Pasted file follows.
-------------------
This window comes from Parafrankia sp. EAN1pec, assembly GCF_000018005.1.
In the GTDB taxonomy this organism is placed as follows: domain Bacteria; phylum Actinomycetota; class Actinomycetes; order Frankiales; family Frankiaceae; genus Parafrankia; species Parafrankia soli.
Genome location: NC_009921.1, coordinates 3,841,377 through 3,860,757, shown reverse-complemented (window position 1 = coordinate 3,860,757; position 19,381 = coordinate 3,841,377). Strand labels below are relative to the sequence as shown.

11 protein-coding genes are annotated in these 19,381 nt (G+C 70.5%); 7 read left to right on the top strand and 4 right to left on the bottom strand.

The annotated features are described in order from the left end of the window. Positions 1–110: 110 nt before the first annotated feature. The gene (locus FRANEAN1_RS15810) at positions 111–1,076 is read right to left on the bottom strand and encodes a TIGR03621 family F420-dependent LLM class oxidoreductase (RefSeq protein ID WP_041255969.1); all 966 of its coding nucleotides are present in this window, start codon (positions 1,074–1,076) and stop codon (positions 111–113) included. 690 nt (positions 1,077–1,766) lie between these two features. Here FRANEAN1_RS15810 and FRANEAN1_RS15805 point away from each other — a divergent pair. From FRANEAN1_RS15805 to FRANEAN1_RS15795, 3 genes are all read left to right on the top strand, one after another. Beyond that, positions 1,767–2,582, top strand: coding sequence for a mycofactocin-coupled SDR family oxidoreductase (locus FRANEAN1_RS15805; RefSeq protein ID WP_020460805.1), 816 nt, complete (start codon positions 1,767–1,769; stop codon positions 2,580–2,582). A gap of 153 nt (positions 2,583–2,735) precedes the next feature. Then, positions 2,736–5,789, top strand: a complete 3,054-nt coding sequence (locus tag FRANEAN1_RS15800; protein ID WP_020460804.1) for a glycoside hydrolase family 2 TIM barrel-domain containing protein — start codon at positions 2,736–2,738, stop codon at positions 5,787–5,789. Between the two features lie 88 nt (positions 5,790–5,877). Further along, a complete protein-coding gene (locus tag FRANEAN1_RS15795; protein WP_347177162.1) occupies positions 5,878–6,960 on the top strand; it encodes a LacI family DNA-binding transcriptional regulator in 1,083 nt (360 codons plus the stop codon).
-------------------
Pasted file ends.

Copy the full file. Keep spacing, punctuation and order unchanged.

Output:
This window comes from Parafrankia sp. EAN1pec, assembly GCF_000018005.1.
In the GTDB taxonomy this organism is placed as follows: domain Bacteria; phylum Actinomycetota; class Actinomycetes; order Frankiales; family Frankiaceae; genus Parafrankia; species Parafrankia soli.
Genome location: NC_009921.1, coordinates 3,841,377 through 3,860,757, shown reverse-complemented (window position 1 = coordinate 3,860,757; position 19,381 = coordinate 3,841,377). Strand labels below are relative to the sequence as shown.

11 protein-coding genes are annotated in these 19,381 nt (G+C 70.5%); 7 read left to right on the top strand and 4 right to left on the bottom strand.

The annotated features are described in order from the left end of the window. Positions 1–110: 110 nt before the first annotated feature. The gene (locus FRANEAN1_RS15810) at positions 111–1,076 is read right to left on the bottom strand and encodes a TIGR03621 family F420-dependent LLM class oxidoreductase (RefSeq protein ID WP_041255969.1); all 966 of its coding nucleotides are present in this window, start codon (positions 1,074–1,076) and stop codon (positions 111–113) included. 690 nt (positions 1,077–1,766) lie between these two features. Here FRANEAN1_RS15810 and FRANEAN1_RS15805 point away from each other — a divergent pair. From FRANEAN1_RS15805 to FRANEAN1_RS15795, 3 genes are all read left to right on the top strand, one after another. Beyond that, positions 1,767–2,582, top strand: coding sequence for a mycofactocin-coupled SDR family oxidoreductase (locus FRANEAN1_RS15805; RefSeq protein ID WP_020460805.1), 816 nt, complete (start codon positions 1,767–1,769; stop codon positions 2,580–2,582). A gap of 153 nt (positions 2,583–2,735) precedes the next feature. Then, positions 2,736–5,789, top strand: a complete 3,054-nt coding sequence (locus tag FRANEAN1_RS15800; protein ID WP_020460804.1) for a glycoside hydrolase family 2 TIM barrel-domain containing protein — start codon at positions 2,736–2,738, stop codon at positions 5,787–5,789. Between the two features lie 88 nt (positions 5,790–5,877). Further along, a complete protein-coding gene (locus tag FRANEAN1_RS15795; protein WP_347177162.1) occupies positions 5,878–6,960 on the top strand; it encodes a LacI family DNA-binding transcriptional regulator in 1,083 nt (360 codons plus the stop codon).